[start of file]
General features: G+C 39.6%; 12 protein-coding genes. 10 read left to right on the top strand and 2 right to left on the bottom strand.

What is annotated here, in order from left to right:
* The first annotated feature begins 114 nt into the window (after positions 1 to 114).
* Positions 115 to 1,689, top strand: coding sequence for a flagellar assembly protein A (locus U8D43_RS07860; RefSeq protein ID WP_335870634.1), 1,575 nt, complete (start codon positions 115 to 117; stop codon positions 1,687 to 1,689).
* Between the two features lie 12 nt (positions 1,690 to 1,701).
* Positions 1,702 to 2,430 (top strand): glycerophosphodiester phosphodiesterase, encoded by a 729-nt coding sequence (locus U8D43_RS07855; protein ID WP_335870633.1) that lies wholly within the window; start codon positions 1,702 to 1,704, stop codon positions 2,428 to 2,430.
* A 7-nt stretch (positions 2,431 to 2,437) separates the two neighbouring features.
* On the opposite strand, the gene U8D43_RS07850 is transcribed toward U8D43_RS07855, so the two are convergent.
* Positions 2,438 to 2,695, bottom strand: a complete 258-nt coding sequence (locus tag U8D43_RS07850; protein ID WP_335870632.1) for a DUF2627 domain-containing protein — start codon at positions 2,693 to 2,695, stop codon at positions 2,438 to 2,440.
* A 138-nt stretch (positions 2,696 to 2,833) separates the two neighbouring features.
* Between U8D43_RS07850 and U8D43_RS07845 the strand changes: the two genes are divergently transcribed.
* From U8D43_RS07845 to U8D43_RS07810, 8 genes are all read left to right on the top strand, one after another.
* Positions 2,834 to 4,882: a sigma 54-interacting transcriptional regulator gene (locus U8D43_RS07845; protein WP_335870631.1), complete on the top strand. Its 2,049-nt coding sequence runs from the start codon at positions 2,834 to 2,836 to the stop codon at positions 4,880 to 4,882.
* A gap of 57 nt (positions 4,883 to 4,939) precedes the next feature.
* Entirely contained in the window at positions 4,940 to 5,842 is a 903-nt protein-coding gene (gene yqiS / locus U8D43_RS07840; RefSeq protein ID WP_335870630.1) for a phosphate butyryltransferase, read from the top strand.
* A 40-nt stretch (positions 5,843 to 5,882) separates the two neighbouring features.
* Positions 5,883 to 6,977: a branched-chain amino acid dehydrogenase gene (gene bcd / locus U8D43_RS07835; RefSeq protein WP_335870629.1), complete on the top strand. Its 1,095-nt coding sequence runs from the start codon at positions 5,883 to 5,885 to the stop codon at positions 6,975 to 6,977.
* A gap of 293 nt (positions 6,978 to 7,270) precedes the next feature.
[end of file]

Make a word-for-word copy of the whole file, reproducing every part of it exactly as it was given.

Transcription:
General features: G+C 39.6%; 12 protein-coding genes. 10 read left to right on the top strand and 2 right to left on the bottom strand.

What is annotated here, in order from left to right:
* The first annotated feature begins 114 nt into the window (after positions 1 to 114).
* Positions 115 to 1,689, top strand: coding sequence for a flagellar assembly protein A (locus U8D43_RS07860; RefSeq protein ID WP_335870634.1), 1,575 nt, complete (start codon positions 115 to 117; stop codon positions 1,687 to 1,689).
* Between the two features lie 12 nt (positions 1,690 to 1,701).
* Positions 1,702 to 2,430 (top strand): glycerophosphodiester phosphodiesterase, encoded by a 729-nt coding sequence (locus U8D43_RS07855; protein ID WP_335870633.1) that lies wholly within the window; start codon positions 1,702 to 1,704, stop codon positions 2,428 to 2,430.
* A 7-nt stretch (positions 2,431 to 2,437) separates the two neighbouring features.
* On the opposite strand, the gene U8D43_RS07850 is transcribed toward U8D43_RS07855, so the two are convergent.
* Positions 2,438 to 2,695, bottom strand: a complete 258-nt coding sequence (locus tag U8D43_RS07850; protein ID WP_335870632.1) for a DUF2627 domain-containing protein — start codon at positions 2,693 to 2,695, stop codon at positions 2,438 to 2,440.
* A 138-nt stretch (positions 2,696 to 2,833) separates the two neighbouring features.
* Between U8D43_RS07850 and U8D43_RS07845 the strand changes: the two genes are divergently transcribed.
* From U8D43_RS07845 to U8D43_RS07810, 8 genes are all read left to right on the top strand, one after another.
* Positions 2,834 to 4,882: a sigma 54-interacting transcriptional regulator gene (locus U8D43_RS07845; protein WP_335870631.1), complete on the top strand. Its 2,049-nt coding sequence runs from the start codon at positions 2,834 to 2,836 to the stop codon at positions 4,880 to 4,882.
* A gap of 57 nt (positions 4,883 to 4,939) precedes the next feature.
* Entirely contained in the window at positions 4,940 to 5,842 is a 903-nt protein-coding gene (gene yqiS / locus U8D43_RS07840; RefSeq protein ID WP_335870630.1) for a phosphate butyryltransferase, read from the top strand.
* A 40-nt stretch (positions 5,843 to 5,882) separates the two neighbouring features.
* Positions 5,883 to 6,977: a branched-chain amino acid dehydrogenase gene (gene bcd / locus U8D43_RS07835; RefSeq protein WP_335870629.1), complete on the top strand. Its 1,095-nt coding sequence runs from the start codon at positions 5,883 to 5,885 to the stop codon at positions 6,975 to 6,977.
* A gap of 293 nt (positions 6,978 to 7,270) precedes the next feature.